RP ProPulse – Numerical Simulation of Pulse Propagation
Example Case: Quasi-Soliton Mode-locked Bulk Laser
In contrast to the previous simple example of a passively mode-locked laser, we now also consider chromatic dispersion and the Kerr nonlinearity; those are relevant for operation in the sub-picosecond pulse duration regime. In that regime, we utilize soliton effects; that is called (quasi-)soliton mode locking. The pulse shaping is mainly done by dispersive and nonlinear effects, while the saturable absorber only starts the mode locking and stabilizes the resulting pulses, but has only a weak effect on the pulse parameters.
The laser resonator is described in the script as follows:
resonator: linear * OC: T_out = T_oc * Crystal: gain(l) = g(l) [P_sat_av = P_sat_g, KK = 0], SPM = gamma_g * SESAM: satloss = dR_S [E_sat = E_sat_S, tau = tau_S], GDD = GDD_tot, center [N = 10] resonator end
For simplicity, all chromatic dispersion is assumed to be concentrated in the SESAM. Various variable values are used, the definitions of which are not shown here. The gain bandwidth is 40 nm, the SESAM has a modulation depth of 1.5%, and the output coupler has a transmission of 5%. The model contains a realistic strength of the Kerr nonlinearity the laser gain medium and a round-trip GDD of −1500 fs2.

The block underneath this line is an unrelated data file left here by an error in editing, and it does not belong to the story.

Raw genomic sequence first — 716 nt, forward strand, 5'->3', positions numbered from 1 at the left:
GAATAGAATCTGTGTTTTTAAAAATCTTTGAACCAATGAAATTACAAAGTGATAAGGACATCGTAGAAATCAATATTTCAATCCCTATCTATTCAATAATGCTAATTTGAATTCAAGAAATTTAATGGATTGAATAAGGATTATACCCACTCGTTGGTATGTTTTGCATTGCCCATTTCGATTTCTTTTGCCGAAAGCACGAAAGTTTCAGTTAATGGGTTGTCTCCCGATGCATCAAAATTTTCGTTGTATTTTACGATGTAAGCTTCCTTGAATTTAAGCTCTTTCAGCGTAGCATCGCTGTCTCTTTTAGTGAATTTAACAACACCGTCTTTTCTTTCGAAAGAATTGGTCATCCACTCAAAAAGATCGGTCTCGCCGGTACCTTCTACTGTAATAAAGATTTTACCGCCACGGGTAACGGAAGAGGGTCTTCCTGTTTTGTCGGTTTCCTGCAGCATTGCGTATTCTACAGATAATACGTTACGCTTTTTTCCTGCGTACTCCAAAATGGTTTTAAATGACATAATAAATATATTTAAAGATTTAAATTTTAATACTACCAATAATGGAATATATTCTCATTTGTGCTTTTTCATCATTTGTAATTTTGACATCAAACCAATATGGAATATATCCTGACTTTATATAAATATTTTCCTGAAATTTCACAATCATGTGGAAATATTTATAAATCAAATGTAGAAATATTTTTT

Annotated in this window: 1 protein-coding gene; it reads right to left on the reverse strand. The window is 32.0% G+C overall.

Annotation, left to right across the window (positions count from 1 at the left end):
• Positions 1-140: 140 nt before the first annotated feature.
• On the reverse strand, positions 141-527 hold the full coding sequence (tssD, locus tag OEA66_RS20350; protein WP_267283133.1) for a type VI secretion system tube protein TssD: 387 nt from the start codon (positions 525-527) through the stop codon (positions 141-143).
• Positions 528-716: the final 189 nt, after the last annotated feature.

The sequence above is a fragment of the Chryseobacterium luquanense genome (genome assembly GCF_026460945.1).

The initial pulse duration is 500 fs, and within about a thousand resonator round-trips it approaches the steady-state value, which can be accurately estimated using a simple soliton equation.
The recovery time of the SESAM has been assumed to be 1 ps. Not much changes if we increase that to 2 ps, for example. However, for a recovery time of 6 ps, the pulses become unstable:
In that regime, the SESAM is no longer able to suppress the growth of “noise” traveling just behind the main pulse. Note that such noise can then profit from the still nearly fully saturated absorber and can thus have a positive net gain per round trip. The results also confirm the experimental experience that the SESAM parameters do not substantially influence the pulse parameters, as long as they are sufficient to operate in the stable regime – which requires sufficiently fast recovery and sufficiently strong saturable absorption. Our model allows us to investigate the stability limits – in a far easier way than with experiments.
In the following diagram, the group delay dispersion per resonator round trip is varied (for a SESAM recovery time of 1 ps). For sufficiently strong GDD, we are operating the stable regime, where the pulse duration is approximately proportional to the GDD. (A slight deviation from the linear behavior results from the fact that the pulse energy is a bit lower for strong GDD, because the power losses at the SESAM are a bit higher in the regime of long pulses.) For only slightly negative GDD, the pulses are unstable – therefore, the corresponding markers are missing in the diagram.
We can also study the behavior in the unstable regime, e.g. with a total GDD of −400 fs2; the following diagram shows the evolution of the optical spectrum within thousands of round trips:
For a total GDD of −800 fs2; we would be in the stable regime:
Here, we only observe some initial oscillations in the spectrum, but those are damped and therefore die out.